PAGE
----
What is the GDPR? The European Union have always been fairly progressive and indeed quite tough on legislation surrounding how someone’s personal data is collected and used. But hold tight, because they are about to get tougher.
What are the fines if I don’t comply?
They are quite severe: 4% of revenue, or up to €20 million.
On May 25 The European Union will launch a set of laws on the world that will force every manager of a website to consider how they are treating their user’s personal data.
The GDPR (General Data Protection Regulation) is a set of laws created by the European Union that enforce a strict set of rules around how it’s citizens’ data is collected, stored and managed.
But I’m not in the EU so it won’t affect my website right?
Very broadly this will effect any website that:
1. directly markets to the EU
2. collects personal data from citizens of the EU
It is the second scenario above that should send a chill through website owners around the world, especially when one considers that the EU’s definition of personal data includes ip addresses and location data.
- Does your website have some sort of analytics tracking to help you to monitor web traffic?
- Do you collect newsletter subscribers?
- Do you have a blog where folks can comment?
- Do you have an enquiry form on your website?
These are pretty standard website features these days right?
Well If you said ‘yes' to any of the above seemingly benign functionality then you have a problem if an EU resident happens to come across your website.
To be clear you don’t have to be actively marketing to the EU, they just have to land on your site.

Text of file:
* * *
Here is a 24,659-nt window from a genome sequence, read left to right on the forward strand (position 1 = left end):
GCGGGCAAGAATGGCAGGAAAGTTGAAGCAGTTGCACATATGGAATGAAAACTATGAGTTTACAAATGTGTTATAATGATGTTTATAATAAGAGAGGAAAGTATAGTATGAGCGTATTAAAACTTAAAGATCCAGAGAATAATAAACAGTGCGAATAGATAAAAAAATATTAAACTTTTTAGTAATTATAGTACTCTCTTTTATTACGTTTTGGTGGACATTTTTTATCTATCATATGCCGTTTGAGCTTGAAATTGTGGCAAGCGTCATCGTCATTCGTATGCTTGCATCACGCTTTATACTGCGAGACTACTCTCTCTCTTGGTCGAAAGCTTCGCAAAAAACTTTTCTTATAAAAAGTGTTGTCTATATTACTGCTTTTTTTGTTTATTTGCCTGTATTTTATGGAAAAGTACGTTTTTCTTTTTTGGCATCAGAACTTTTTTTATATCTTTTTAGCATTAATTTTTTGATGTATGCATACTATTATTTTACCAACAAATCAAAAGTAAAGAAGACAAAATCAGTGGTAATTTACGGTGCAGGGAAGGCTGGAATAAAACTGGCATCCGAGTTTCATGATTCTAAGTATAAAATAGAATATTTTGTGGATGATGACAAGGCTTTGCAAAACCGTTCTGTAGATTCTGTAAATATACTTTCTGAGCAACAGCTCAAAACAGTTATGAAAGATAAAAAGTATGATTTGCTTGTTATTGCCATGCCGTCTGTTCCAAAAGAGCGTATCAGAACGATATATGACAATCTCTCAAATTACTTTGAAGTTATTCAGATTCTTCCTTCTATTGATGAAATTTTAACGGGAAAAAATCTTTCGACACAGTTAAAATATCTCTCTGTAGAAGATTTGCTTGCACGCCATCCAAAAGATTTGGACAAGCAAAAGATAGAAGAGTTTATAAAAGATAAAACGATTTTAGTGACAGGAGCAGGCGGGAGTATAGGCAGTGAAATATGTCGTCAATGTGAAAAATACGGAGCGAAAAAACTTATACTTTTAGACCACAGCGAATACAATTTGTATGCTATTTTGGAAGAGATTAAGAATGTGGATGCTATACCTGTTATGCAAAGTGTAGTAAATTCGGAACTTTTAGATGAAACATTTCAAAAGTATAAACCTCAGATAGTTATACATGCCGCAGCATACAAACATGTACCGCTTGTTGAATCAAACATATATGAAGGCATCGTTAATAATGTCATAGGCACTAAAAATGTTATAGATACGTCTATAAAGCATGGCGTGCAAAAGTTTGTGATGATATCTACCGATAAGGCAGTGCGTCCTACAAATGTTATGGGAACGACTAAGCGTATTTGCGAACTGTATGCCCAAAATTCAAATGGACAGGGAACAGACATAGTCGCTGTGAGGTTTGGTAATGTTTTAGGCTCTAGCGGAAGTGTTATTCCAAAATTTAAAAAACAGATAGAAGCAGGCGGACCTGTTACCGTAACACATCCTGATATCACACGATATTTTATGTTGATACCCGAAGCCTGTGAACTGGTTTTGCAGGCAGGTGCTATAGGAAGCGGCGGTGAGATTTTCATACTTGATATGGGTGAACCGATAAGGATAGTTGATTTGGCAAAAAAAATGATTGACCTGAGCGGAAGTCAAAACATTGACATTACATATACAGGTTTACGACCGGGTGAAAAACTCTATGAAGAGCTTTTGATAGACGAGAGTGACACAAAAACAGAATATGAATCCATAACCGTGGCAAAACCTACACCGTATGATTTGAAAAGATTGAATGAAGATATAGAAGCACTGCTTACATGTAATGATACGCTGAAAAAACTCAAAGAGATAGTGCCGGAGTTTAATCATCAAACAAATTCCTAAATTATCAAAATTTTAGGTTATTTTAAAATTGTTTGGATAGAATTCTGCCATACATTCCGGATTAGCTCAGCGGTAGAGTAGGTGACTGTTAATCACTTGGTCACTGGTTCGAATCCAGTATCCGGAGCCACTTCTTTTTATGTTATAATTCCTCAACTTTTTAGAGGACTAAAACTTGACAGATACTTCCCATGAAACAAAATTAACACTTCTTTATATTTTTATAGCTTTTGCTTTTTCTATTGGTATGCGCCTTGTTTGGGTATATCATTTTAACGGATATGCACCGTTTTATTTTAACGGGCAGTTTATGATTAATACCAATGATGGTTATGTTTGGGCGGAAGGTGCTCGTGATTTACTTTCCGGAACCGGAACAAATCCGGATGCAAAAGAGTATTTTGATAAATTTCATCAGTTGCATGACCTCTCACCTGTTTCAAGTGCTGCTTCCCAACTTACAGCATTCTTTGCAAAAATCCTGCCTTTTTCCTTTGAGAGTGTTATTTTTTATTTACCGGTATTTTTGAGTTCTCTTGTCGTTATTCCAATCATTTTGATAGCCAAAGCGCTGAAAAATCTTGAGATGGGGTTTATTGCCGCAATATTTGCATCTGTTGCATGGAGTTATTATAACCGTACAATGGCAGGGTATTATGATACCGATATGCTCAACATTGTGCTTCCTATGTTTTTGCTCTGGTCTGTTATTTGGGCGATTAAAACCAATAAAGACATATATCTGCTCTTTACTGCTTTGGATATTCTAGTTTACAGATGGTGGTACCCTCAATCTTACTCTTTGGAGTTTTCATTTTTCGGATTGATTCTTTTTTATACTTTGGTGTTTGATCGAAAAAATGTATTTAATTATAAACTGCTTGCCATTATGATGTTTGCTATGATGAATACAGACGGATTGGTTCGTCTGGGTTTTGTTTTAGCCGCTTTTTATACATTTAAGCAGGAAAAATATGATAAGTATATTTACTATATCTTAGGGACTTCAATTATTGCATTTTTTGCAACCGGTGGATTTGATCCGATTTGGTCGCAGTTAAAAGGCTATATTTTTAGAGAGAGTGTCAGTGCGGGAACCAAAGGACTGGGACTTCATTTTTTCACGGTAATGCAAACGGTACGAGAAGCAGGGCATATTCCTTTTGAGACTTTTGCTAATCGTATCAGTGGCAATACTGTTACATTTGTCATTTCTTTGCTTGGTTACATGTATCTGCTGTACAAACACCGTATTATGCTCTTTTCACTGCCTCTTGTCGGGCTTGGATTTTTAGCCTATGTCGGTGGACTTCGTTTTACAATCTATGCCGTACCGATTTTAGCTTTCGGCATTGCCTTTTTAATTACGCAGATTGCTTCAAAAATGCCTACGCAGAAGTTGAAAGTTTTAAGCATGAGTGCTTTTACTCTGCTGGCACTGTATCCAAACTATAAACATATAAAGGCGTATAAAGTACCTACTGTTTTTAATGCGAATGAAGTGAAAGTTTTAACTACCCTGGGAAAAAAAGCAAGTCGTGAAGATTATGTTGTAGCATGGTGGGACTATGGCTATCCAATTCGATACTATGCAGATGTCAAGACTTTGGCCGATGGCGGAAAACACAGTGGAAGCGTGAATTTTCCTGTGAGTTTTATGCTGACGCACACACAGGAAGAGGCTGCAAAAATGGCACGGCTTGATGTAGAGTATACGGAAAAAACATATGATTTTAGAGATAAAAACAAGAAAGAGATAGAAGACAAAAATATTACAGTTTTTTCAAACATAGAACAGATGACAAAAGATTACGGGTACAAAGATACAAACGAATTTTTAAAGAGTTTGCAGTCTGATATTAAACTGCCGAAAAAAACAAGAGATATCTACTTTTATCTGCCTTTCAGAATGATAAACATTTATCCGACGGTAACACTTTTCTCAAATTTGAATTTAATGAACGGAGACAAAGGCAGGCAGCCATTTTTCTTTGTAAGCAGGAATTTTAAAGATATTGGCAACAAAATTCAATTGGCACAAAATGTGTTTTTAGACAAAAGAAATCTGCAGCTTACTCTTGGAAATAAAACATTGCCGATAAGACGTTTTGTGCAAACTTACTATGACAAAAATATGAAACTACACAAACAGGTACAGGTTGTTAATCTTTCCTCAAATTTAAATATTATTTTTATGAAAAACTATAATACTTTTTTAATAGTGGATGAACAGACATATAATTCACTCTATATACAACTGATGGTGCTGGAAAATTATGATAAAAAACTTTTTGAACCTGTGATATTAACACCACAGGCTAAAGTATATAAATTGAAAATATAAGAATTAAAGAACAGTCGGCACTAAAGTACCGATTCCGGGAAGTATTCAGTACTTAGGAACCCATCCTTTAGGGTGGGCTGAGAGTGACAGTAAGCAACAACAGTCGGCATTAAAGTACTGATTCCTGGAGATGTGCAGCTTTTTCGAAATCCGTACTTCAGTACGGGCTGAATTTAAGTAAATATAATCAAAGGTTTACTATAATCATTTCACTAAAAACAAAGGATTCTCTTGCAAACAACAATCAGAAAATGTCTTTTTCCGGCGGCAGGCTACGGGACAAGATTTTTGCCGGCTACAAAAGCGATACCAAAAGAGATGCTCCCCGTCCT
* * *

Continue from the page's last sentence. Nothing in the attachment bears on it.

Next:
What if have membership systems and use dynamic tags to re-market to users via third parties?
Well then you are the target audience for these new laws and are going to have to consider your next moves very carefully.
Ok so how do I comply?
Well these laws are all about putting power back in the hands of the person visiting your website, so immediately upon arriving at your website and prior to any of your personal tracking code loading you will need to inform the user of all of the ways you are collecting and using their data and allow them to opt in or out of any aspects they object to.
Additional tasks include (but are not limited to):
- Ensuring there is a simple process for a user to make a formal request for all of the data you have on them. They should also be able to ask for it to be changed, deleted or made available in a ‘common portable’ format. You will need to have a procedure in place to comply with these requests within 30 days.
One last thing..
These laws are retrospective. So any data that you have previously collected from EU residents is not allowed to be kept and used if it was attained in a way inconsistent with the GDPR.
You may be thinking that there is a bit to unpack here in terms of how it affects your business moving forward and you may be right.
We can help..
We know the web and we are fully across these new laws and how to minimise the impact that they could have on your business.
Contact us today to learn about the various options available to assist you with minimising risk and move towards achieving compliance with these new laws.
We have created a set of tools that we can quickly implement with a small amount of input from you. We have even created some self-service options if you would like to investigate on your own: